Tuesday, May 08, 2007

Dear Dazzy

To cope with what life throws at us, some people write in a diary, a journal, or even on cocktail napkins. This on-line journal will be my attempt to keep my brain intact with some shred of sanity after the sudden and shocking death of my wonderful husband, Daryl, on April 20, 2007.

Just writing that sentence is surreal enough to have me wondering if this is not just all a bad dream, some Faulknerian novel plot twist with a dose of horror from a Stephen King thrown in for the hideousness of it all.

Dead? Gone? Hurtling into his afterlife, should there be one after all? WHY? He was only 42 years old. He was the kindest, most magnanumous man I have ever met. He-we-had plans, for goodness sake.

He was not finished living. I was not finished loving him. His kids were not finished learning from him. It is the ultimate cliche that, "Only the good die young." Indeed.

I know he didn't want to leave us, the twins and me. Still, those unknown variables of blood clots and bad genes took their toll, ambushing him at a time when life could not be sweeter.
He had been promoted at work, with a promise of great things to come. He saw me teach my first year's class, after he helped me get through college at an age when some women become gradmas, and he was prouder than I was of my own acomplishments.

He saw the twins settle in at UNT, all good grades, hard work, and fabulous dance and music performances.

His Mum had just been in from Australia to see his good fortune first hand-a loving wife and family, a loyal dog, a beautiful home, a good job, happiness to the nth degree.

Then, like a comet that brilliantly lights up the sky for a very precise time and is gone, so was he.

There is an emptiness that shadows my days and nights now. It's been roughly three weeks, and I am still in shock and disbelief. In the morning, I stifle my sobs while I pour my tea. Making my tea was a nicety that Daz always took pride in doing. During the day, I pretend that he is merely at work; that when I arrive home I will be making us dinner and we will talk and laugh and all will be right with the universe. At night, my tears flood the pillow with the warm, salted rain formed of tears from the stormclouds that gathered over our storybook fairytale gone horribly wrong.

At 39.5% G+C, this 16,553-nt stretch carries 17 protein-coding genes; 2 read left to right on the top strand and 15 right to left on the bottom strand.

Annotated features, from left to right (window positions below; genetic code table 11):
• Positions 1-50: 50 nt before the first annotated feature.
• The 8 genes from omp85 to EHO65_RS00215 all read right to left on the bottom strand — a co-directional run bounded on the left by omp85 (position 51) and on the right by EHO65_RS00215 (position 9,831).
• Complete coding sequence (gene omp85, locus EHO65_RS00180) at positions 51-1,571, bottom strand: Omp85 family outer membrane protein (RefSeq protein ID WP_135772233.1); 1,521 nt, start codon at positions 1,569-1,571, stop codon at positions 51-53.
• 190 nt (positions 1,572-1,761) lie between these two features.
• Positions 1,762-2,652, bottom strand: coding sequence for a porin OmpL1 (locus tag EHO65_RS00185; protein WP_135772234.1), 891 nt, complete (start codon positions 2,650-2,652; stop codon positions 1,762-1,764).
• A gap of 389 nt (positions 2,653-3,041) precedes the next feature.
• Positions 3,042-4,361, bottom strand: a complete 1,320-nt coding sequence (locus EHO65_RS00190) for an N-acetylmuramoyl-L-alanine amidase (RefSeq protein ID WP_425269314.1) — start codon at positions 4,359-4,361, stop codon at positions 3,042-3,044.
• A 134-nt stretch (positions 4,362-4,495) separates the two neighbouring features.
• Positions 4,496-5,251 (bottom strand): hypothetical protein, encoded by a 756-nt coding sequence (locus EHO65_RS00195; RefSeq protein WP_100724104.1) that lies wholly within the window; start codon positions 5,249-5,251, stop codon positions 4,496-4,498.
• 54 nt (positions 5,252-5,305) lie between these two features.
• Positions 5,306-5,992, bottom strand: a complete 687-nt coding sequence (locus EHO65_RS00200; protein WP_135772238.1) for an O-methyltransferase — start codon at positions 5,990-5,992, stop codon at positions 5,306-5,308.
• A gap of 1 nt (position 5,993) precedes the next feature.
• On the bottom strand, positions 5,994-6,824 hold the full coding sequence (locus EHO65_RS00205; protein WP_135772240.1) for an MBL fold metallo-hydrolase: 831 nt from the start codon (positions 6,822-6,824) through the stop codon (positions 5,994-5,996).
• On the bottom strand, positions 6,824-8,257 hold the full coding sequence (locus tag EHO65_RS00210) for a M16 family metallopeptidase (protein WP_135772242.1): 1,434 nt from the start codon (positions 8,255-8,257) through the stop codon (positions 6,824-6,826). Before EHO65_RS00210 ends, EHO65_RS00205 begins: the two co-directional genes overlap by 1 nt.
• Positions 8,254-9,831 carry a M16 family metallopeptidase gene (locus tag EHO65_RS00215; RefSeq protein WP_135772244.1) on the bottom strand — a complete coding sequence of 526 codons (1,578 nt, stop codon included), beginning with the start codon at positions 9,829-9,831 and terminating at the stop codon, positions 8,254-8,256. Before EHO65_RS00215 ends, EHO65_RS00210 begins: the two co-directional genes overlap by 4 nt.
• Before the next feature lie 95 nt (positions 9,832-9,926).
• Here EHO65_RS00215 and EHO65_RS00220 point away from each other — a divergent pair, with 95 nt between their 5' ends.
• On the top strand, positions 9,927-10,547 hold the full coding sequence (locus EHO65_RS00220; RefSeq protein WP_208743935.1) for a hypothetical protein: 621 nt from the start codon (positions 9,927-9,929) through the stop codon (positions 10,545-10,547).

I have returned to work, but my heart is in too many pieces to be able to find any motivation for what I do. I go through the motions, thankful that school is only a fews weeks away from ending for the year. The kids tell me I am "real quiet." Anyone who knows me would laugh at the notion of the words "quiet" and "Susan" being in the same sentence.

I promise the dog that we will soon be able to sleep later, walk to the park when we like, and we'll wait for "daddy" to come home and pet him again.

I promise the kids that with time, this black hole of emotion will become easier to deal with.
"I know," I reassure them. I have walked with death before, with Derrick, their brother, and Jean, their beloved grandma, my Ma.
"It will get easier, and we will cherish all the wonderful memeories we have of him and us."
My mouth forms the words, but my heart knows of the lie they weave.

We miss Daz so much right now, that daily life is a metaphor for sadness and nothing more.
I have to do something, however, I just cannot sit and wait. Paitience may be a virture, but it is one I will never have.

Hence, this blog.

I remembered how Daz and I always said that we know it is up to us to create an amazing life. I liked that as the title for this blog, which is an homage to the man who called me princess and made my tea every day we were together here on Earth. The idea of this blog to "talk" to Dazzy came about because one thing that we had that was so amazing was our ability to communicate. We had been together almost eight years at the time of his death, and we used to joke that from the time we made initial contact we had never stopped talking. We met via computer on ICQ and we didn't let a little thing like distance-he was in Australia, I was in the USA-stop us from being together. It took about two and a half years, but in 2002 we settled into a blissful married life with my twins and the dog. We bought a house the year after, and we were renovating it and making plans for being old and grey together as well. So much for planning.

So, every time the mood strikes, when I need to tell my darling hubby something that is funny, eloquent, poinient, important, serious, stupid or otherwise, I will be writing it down here. I hope that in ways I do not yet comprehend that he will read it and smile.

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